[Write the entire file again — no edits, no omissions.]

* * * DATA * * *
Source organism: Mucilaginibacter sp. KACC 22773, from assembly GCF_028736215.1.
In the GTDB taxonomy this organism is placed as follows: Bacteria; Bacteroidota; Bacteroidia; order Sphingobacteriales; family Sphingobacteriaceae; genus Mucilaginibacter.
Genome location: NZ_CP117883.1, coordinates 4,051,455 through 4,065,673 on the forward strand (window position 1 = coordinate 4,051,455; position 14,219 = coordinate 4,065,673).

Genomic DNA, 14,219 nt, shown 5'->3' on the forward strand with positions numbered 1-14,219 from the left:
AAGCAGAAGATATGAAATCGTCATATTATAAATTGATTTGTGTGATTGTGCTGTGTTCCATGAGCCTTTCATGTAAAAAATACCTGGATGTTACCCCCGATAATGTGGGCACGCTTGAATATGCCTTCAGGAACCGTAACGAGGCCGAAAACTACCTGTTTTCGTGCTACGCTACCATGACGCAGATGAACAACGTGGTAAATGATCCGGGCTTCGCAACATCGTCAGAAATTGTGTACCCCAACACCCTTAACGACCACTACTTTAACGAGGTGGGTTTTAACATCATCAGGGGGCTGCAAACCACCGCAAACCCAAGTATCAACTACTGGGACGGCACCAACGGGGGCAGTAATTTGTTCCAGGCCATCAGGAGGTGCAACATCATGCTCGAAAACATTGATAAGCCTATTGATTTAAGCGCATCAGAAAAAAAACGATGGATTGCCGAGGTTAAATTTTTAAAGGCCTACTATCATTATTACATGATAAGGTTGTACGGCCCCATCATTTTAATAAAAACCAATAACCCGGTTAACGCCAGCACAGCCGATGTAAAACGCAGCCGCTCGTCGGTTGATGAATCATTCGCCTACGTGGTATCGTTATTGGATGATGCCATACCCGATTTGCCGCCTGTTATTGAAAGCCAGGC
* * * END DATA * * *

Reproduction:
Source organism: Mucilaginibacter sp. KACC 22773, from assembly GCF_028736215.1.
In the GTDB taxonomy this organism is placed as follows: Bacteria; Bacteroidota; Bacteroidia; order Sphingobacteriales; family Sphingobacteriaceae; genus Mucilaginibacter.
Genome location: NZ_CP117883.1, coordinates 4,051,455 through 4,065,673 on the forward strand (window position 1 = coordinate 4,051,455; position 14,219 = coordinate 4,065,673).

Genomic DNA, 14,219 nt, shown 5'->3' on the forward strand with positions numbered 1-14,219 from the left:
AAGCAGAAGATATGAAATCGTCATATTATAAATTGATTTGTGTGATTGTGCTGTGTTCCATGAGCCTTTCATGTAAAAAATACCTGGATGTTACCCCCGATAATGTGGGCACGCTTGAATATGCCTTCAGGAACCGTAACGAGGCCGAAAACTACCTGTTTTCGTGCTACGCTACCATGACGCAGATGAACAACGTGGTAAATGATCCGGGCTTCGCAACATCGTCAGAAATTGTGTACCCCAACACCCTTAACGACCACTACTTTAACGAGGTGGGTTTTAACATCATCAGGGGGCTGCAAACCACCGCAAACCCAAGTATCAACTACTGGGACGGCACCAACGGGGGCAGTAATTTGTTCCAGGCCATCAGGAGGTGCAACATCATGCTCGAAAACATTGATAAGCCTATTGATTTAAGCGCATCAGAAAAAAAACGATGGATTGCCGAGGTTAAATTTTTAAAGGCCTACTATCATTATTACATGATAAGGTTGTACGGCCCCATCATTTTAATAAAAACCAATAACCCGGTTAACGCCAGCACAGCCGATGTAAAACGCAGCCGCTCGTCGGTTGATGAATCATTCGCCTACGTGGTATCGTTATTGGATGATGCCATACCCGATTTGCCGCCTGTTATTGAAAGCCAGGC